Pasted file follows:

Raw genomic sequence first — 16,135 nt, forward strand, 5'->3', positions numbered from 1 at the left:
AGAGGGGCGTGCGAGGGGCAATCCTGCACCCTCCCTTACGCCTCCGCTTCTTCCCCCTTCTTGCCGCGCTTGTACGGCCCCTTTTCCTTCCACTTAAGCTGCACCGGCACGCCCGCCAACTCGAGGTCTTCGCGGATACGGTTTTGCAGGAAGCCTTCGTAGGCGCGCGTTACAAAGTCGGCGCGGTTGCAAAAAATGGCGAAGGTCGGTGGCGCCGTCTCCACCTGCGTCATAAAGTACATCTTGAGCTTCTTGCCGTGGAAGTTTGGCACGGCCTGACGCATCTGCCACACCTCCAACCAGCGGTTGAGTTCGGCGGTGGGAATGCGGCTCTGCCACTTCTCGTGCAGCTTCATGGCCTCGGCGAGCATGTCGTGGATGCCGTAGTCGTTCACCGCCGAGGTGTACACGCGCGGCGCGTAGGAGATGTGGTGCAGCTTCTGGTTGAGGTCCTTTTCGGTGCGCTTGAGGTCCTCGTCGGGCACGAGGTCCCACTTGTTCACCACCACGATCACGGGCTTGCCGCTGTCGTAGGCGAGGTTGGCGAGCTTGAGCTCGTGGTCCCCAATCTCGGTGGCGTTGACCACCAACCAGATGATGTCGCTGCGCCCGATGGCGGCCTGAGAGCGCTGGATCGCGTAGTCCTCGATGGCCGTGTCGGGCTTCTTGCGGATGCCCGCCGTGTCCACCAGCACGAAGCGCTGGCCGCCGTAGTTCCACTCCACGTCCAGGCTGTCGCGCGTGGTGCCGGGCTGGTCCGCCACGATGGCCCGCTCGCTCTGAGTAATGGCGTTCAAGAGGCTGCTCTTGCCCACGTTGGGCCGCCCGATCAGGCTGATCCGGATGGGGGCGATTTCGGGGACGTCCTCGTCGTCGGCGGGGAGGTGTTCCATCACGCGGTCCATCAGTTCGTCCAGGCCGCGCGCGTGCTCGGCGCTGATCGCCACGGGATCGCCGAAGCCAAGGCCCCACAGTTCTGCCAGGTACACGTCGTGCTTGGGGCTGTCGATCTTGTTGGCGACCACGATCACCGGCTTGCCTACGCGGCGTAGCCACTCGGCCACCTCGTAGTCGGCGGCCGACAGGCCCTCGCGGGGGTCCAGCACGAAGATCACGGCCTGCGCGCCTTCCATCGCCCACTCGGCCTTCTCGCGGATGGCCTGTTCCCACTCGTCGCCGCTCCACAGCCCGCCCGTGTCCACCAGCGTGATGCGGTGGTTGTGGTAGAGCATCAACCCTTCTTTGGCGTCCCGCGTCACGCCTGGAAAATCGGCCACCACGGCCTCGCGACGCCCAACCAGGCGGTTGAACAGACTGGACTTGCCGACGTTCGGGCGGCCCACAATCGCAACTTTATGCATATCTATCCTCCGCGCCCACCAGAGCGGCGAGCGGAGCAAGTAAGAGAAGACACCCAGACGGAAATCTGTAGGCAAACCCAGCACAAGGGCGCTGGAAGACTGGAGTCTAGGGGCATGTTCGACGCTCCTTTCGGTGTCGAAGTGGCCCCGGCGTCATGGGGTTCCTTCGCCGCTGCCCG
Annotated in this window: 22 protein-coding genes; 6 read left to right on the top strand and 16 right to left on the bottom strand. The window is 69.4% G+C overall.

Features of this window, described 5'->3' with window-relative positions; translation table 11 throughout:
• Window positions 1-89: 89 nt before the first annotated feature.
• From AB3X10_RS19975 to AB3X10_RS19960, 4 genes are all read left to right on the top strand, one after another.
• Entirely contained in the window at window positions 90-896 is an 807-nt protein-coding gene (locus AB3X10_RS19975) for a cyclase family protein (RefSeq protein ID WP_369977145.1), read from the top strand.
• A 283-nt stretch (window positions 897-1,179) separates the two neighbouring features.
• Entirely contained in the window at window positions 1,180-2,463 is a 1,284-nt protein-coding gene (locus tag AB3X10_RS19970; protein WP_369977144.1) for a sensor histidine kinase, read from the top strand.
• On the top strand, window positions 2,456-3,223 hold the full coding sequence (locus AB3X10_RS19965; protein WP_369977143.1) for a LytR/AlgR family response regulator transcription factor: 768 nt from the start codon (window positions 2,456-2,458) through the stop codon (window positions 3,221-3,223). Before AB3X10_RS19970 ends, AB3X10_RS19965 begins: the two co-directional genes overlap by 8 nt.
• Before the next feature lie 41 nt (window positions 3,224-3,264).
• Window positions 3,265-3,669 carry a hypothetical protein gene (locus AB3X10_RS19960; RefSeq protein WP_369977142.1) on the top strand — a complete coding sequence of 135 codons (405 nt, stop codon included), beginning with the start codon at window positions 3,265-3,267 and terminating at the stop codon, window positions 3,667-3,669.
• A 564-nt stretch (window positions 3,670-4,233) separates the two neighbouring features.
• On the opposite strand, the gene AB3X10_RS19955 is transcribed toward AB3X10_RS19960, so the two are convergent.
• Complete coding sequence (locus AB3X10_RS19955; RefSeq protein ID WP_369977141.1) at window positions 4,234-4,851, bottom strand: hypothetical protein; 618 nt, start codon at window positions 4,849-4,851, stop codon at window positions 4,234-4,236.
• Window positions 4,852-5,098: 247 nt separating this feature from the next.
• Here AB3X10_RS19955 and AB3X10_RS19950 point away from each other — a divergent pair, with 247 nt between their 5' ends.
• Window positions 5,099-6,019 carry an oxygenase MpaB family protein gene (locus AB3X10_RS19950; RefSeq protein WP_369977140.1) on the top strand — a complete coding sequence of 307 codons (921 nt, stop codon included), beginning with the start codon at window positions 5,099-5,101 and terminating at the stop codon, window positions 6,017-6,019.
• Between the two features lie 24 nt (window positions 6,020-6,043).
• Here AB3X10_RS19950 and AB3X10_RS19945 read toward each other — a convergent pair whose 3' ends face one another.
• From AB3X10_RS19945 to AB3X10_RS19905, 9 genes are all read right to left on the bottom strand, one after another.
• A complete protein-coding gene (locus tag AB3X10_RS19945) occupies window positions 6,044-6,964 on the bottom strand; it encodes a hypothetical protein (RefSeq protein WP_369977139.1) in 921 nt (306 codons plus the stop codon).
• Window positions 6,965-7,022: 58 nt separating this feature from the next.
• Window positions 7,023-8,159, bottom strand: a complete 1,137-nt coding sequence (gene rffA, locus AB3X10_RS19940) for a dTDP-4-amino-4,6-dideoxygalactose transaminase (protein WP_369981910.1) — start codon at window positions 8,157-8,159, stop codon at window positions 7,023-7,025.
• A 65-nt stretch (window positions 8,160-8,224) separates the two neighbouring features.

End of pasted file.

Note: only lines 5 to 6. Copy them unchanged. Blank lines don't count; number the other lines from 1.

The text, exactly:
• Window positions 1-89: 89 nt before the first annotated feature.
• From AB3X10_RS19975 to AB3X10_RS19960, 4 genes are all read left to right on the top strand, one after another.